Marilyn Yalom & Laura L. Carstensen (eds.),
California: University of California Press, 2002

Reviewed by Ida Fadzillah, Assistant Professor,
Anthropology (Middle Tennessee State University)

Inside the American Couple provides much-needed insight into the social construction of intimate partnering, or couplehood, in the United States. Yalom and Carstensen bring together a diverse set of articles that explore marriage in its various forms, and raise the issue of how popular perceptions surrounding marriage have changed over the years and across social, ethnic, and economic strata.

The first articles trace the origins of current patterns of marriage as found in Judeo-Christian scripture (Yalom), early colonial America (Gelles), and nineteenth century capitalism (Washington). The text continues by deconstructing same-sex unions (Rothblum, Lewin) and traditional notions surrounding the concepts of home (Noddings), caregiving (Felstiner), and work partnerships (Epstein). Models of good and bad marriages based on statistical analysis are then examined (Skolnick), as are legal perceptions of divorce in relation to feminists (Rhode) and the financial “worth” of wives (Strober). The final section of the volume turns its attention to more “non-traditional” intimate partnerships, specifically those involving interracial marriage and dating by Asian Americans (Tsai et al.); arranged marriages (Pasupathi); and older couples (Charles and Carstensen).

As Yalom and Carstensen state in the introduction, “as we enter the twenty-first century, the essential ingredients in marriage are love and shared material resources – the primary basis for unions during the last two centuries (4)”. Their efforts to assemble examples of how models of marriage then diversify from these two essential ingredients are enlightening in their focus on how American society recognizes the “legitimate” union of two people. All in all, I found Inside the American Couple to be a text that would be useful for an “Introduction to Women’s Studies” class or one focused on kinship and family in the United States, for the articles are thoughtfully written and accessible enough for undergraduates as well as graduate students.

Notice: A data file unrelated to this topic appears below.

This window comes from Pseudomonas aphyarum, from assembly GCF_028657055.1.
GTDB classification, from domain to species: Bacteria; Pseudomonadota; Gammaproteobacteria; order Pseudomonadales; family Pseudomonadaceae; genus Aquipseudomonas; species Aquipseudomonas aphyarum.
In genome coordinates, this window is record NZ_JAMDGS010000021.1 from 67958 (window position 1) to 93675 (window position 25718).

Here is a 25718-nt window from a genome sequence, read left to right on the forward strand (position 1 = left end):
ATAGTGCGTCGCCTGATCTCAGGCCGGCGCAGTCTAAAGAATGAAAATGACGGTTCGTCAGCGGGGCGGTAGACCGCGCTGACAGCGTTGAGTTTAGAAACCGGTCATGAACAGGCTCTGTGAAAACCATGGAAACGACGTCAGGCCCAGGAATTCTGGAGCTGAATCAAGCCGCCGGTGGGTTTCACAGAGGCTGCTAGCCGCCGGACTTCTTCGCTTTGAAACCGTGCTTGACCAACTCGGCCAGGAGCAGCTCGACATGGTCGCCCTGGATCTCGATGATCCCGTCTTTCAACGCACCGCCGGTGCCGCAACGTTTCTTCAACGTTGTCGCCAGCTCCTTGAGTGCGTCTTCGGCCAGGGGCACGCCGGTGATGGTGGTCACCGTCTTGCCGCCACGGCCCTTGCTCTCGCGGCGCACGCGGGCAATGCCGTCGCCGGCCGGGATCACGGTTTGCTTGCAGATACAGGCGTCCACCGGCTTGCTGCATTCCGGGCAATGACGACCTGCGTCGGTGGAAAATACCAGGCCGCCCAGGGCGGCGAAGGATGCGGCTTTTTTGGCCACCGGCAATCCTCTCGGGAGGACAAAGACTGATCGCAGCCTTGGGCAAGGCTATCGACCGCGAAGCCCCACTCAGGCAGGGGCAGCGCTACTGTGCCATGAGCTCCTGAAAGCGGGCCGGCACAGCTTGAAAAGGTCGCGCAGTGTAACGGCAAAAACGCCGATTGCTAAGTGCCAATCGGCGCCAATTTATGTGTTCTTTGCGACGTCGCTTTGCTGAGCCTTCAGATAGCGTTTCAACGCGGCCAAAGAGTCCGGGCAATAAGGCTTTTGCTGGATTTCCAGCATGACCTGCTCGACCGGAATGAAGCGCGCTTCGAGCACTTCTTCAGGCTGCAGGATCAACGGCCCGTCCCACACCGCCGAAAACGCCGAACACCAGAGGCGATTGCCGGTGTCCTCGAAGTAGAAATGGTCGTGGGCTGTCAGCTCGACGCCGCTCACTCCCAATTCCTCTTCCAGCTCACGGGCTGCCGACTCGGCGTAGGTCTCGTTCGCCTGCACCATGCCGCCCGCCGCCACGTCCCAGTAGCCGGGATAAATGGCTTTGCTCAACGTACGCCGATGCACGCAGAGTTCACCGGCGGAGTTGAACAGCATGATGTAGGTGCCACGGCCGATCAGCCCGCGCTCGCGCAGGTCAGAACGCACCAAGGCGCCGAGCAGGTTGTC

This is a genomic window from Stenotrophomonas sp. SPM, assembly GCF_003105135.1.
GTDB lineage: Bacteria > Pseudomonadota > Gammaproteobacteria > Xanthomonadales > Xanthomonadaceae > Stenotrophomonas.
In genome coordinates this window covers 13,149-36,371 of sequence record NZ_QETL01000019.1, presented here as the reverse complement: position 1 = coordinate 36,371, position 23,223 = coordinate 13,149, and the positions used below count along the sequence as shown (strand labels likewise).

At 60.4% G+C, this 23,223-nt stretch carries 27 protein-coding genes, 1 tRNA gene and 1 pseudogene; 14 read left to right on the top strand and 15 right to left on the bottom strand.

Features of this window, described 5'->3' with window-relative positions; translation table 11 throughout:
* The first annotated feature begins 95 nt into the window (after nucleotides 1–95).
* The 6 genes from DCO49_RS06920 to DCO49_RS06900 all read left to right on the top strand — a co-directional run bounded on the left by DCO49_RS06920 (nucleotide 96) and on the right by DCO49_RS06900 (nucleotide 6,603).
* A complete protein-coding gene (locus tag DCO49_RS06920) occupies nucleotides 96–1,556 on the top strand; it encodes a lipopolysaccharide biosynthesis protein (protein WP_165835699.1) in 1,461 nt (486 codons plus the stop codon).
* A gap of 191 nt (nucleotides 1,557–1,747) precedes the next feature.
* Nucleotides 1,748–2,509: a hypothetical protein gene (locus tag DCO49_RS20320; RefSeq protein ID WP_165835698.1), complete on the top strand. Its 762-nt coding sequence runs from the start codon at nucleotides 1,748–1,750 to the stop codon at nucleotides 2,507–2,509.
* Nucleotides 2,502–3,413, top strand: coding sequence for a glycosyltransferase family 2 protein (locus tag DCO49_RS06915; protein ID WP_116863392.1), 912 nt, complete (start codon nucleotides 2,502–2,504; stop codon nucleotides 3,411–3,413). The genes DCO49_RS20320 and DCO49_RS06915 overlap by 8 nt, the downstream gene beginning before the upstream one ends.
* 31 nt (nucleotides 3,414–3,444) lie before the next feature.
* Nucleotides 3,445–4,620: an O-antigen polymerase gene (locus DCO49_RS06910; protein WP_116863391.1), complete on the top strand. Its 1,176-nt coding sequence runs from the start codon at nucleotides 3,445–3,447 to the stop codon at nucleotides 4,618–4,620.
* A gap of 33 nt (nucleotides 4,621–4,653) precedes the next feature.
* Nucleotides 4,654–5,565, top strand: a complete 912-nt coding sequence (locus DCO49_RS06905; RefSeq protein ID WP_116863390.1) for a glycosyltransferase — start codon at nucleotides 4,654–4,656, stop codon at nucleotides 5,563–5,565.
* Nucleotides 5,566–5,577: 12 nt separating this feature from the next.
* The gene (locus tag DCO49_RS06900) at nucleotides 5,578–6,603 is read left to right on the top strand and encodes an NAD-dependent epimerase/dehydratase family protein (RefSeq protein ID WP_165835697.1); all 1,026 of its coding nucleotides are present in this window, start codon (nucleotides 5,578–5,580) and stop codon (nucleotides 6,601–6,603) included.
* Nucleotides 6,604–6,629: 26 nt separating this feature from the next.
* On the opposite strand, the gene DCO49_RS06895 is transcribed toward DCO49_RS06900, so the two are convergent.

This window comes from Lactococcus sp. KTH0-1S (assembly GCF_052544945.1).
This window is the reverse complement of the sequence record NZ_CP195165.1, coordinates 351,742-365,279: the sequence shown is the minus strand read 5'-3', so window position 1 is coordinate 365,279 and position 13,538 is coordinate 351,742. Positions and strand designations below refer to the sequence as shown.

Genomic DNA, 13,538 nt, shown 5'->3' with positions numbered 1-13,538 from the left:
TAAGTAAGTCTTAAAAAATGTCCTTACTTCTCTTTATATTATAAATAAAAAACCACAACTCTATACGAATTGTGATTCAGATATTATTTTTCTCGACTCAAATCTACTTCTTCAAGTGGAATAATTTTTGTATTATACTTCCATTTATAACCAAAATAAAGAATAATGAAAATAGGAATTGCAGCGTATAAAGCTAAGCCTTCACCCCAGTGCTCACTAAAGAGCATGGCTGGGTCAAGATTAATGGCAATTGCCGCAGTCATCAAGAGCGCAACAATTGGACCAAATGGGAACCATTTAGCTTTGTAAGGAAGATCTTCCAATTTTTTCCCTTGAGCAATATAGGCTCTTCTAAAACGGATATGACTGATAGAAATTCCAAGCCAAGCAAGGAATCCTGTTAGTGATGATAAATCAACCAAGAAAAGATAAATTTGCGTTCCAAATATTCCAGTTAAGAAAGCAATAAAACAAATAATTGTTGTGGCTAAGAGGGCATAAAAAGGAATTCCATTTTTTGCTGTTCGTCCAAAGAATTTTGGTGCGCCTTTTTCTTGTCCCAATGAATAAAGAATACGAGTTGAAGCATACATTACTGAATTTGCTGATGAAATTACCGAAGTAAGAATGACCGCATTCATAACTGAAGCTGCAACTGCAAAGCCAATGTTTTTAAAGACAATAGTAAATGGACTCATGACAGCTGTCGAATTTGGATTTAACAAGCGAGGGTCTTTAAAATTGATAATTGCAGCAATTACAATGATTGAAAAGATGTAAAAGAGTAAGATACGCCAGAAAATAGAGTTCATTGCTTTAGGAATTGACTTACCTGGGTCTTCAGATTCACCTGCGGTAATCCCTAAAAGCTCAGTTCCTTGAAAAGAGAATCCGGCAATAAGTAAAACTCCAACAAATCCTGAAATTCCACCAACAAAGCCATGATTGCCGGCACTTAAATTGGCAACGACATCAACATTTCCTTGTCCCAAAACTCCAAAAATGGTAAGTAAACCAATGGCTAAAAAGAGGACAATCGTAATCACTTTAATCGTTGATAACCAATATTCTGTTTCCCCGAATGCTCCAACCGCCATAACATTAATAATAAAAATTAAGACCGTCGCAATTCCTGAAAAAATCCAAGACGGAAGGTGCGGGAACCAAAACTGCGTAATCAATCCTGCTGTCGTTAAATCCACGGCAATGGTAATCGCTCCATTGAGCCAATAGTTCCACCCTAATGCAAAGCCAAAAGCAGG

However, while this volume does much in presenting the reader with a variety of forms of intimate partnerships, as a feminist anthropologist the articles I found most compelling and useful were precisely those that problematized the centrality of the notion of “love.”  Lewin’s article (the only one by an anthropologist) on the importance of marriage as a ritual publicly affirming gay and lesbian relationships, Rothblum’s on the non-sexual nature of lesbian “Boston marriages,” and Pasupathi’s very personal perspective on the place of love (“What’s love got to do with it?” she asks in the title.) within arranged marriages all question the monolithic nature of Western notions of love as an essential ingredient of marriage.  They explore how Americans’ popular notions of marriage center around a notion of romance, intimacy, active sexuality, and an almost natural sense of belonging together that are in stark contrast to the actual structure of many current relationships.

Because of the book’s focus on the United States, I believe it to be of limited use for a class on cultural anthropology. One of anthropology’s strengths lies in the ability to provide rich and plentiful examples of differences in human relationships that confound standard Western ideas about how things are supposed to be. While the articles in Inside the American Couple will be useful to those engaged in research on American society, they do not fully engage with current ethnographic research that illustrates even more precisely (through cross-cultural examination) how stereotypical notions of couplehood – of love, romance, fidelity, sex, and even desire – are culturally specific and indelibly tied to individuals’ social (and national, gendered, educational, and language-specific) backgrounds.

Ida Fadzillah received her PhD in May 2003 from the Department of Anthropology at the University of Illinois, Urbana-Champaign.  Her dissertation, “You Take the Good and Leave the Rest Behind: Northern Thai Adolescent Girls and Their Narratives of Future Possibilities,” examines how globalization influences rural girls’ sense of responsibility, possibilities, and desires.  She is currently an assistant professor of anthropology at Middle Tennessee State University.

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